Digitalisation has enabled resource pooling in various industries, and the logistics sector is no exception. The rise in e-commerce has driven up the volume of deliveries, and consumers are increasingly expecting better services at a lower cost. From sharing of physical assets such as trucks to consolidating consumer data on the same digital platform, logistics companies have much to gain when they collaborate. For those who are still hesitant to the idea, here are four reasons why you should do so:
1. To reduce costs and keep assets light
For Ms Gina Toh, director of DAP Asia Pacific (S), choosing to collaborate with industry players is a pragmatic decision to reduce costs.
“Running a business in Singapore is very expensive. If we want to do everything in an asset-heavy manner, we won’t have the muscle as a small-medium enterprise (SME). Riding on industry players who already own the assets reduces my capital layout and increases my offerings to my customers,” she said at the second Singapore Logistics Forum held in October 2019.
Mr Alvin Ea, chief executive officer and co-founder of Haulio, agreed and shared that in this digital age, companies have to move from being just logistics service providers to logistics solutions providers, and digital trucking platforms can help companies to manage their fleet better by providing them with the necessary tools and technology.
“In the past, the ones with the most assets win. Today, trade volumes surge up and down, and the solution is to be asset right, not just asset heavy or light,” he said. He added that the real competitors in the logistics sector are not traditional logistics companies but e-commerce ones such as Amazon and Alibaba who do not rely on being asset-heavy.
2. To fully utilise scarce resources
Trucks are expensive, and with Singapore’s aging population, logistics companies have to grapple with increasing scarcity of resources and manpower.
“Sharing resources and consolidating delivery schedules with other companies can help businesses to improve efficiency and productivity,” said Mr Andre Menezes, General Manager of Country Foods Pte Ltd (A SATS Group Company). The company has recently collaborated with Lim Siang Huat for delivery of goods.
He shared that there has been a shift from a static view of truck capacity and scheduling (e.g.: how full it is, when it leaves the warehouse) to a more dynamic view of how it moves throughout the day. “In the future, trucks will be expected to handle multiple loads, job sizes and locations, so companies must find ways to handle these complexities,” he said. He offered that using technology to manage transportation will allow companies to be more efficient and scale.
In addition, Ms Toh shared that for now, the last mile in logistics is very disintegrated and productivity is very low. “If we start to digitise our data, we can analyse our truck capacity and utility, and optimise productivity via collaboration,” she said.
3. To meet consumer demands
Ms Toh also shared that consumer demand is what mainly drives the urban logistics sector. “The stakeholders are the consumers who know what they want and how much they are willing to pay. With the rise of e-commerce, consumers want to receive their products at a faster speed but a much lower cost. Logistically, we will have problems relying on our own fleet to meet the demand.”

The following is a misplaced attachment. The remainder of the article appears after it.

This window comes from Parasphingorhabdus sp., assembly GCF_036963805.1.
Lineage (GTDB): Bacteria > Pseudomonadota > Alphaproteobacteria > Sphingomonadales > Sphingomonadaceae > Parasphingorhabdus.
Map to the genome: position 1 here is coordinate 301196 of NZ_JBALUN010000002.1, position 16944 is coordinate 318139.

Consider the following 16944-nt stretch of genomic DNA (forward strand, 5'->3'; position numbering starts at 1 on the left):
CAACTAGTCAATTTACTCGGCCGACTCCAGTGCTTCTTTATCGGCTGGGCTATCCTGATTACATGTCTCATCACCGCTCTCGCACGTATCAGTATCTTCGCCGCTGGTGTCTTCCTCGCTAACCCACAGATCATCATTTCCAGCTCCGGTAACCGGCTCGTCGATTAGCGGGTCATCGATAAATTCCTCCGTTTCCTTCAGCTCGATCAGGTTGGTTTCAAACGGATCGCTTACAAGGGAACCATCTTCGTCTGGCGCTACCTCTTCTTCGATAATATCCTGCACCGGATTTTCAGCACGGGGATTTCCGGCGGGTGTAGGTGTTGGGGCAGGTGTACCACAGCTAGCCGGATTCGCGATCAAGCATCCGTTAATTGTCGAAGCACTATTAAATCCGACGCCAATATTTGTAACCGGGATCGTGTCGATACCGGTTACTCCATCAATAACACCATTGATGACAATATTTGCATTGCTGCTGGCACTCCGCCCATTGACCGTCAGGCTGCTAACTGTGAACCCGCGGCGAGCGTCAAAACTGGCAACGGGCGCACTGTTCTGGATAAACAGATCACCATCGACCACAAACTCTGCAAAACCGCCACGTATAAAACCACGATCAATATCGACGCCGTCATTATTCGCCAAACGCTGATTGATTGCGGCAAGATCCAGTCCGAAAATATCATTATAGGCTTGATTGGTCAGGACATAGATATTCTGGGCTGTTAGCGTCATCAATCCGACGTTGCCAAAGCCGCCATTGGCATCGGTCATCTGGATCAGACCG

She advised companies to identify their areas of weaknesses and then seek partners who can complement them. “In today’s era, you can have vertical collaborations. You don’t need to only collaborate with logistics companies. For example, you can work with a furniture company who has available trucks for you to use during their off-peak hours and vice versa,” she said.
Addressing the fears that companies have about collaborating with competitors, Mr Menezes advised companies to choose partners who have a good reputation and whom they can trust. “You can start small, using data that is available and not confidential. Find a win-win solution for your collaboration first before venturing into complicated integrated systems,” he said.
On that note, Ms Toh shared that companies should not refrain from collaborating because of the fear that competitors will use the shared data to their advantage. Instead, they should see shared data as a way to strengthen their companies, allowing them to have more resources to compete regionally.
4. To help the environment
Mr Peter Lim, business development director of Lim Siang Huat, observed that traffic congestion is a problem faced by many countries including Singapore, and consolidating resources can help to reduce carbon footprint – an important consideration in today’s climate change.
“We cannot be piling more and more trucks on the road. Even though we are having more malls, the number of loading bays are the same,” he said, adding that this is where technology and collaboration can help to solve some of these pain points.
“Uber-isation of logistics is coming, and you either be the disrupter or be disrupted. Small-and-medium enterprises have to know what the industry landscape is. Only then will they be able to future-ready their operations,” he said.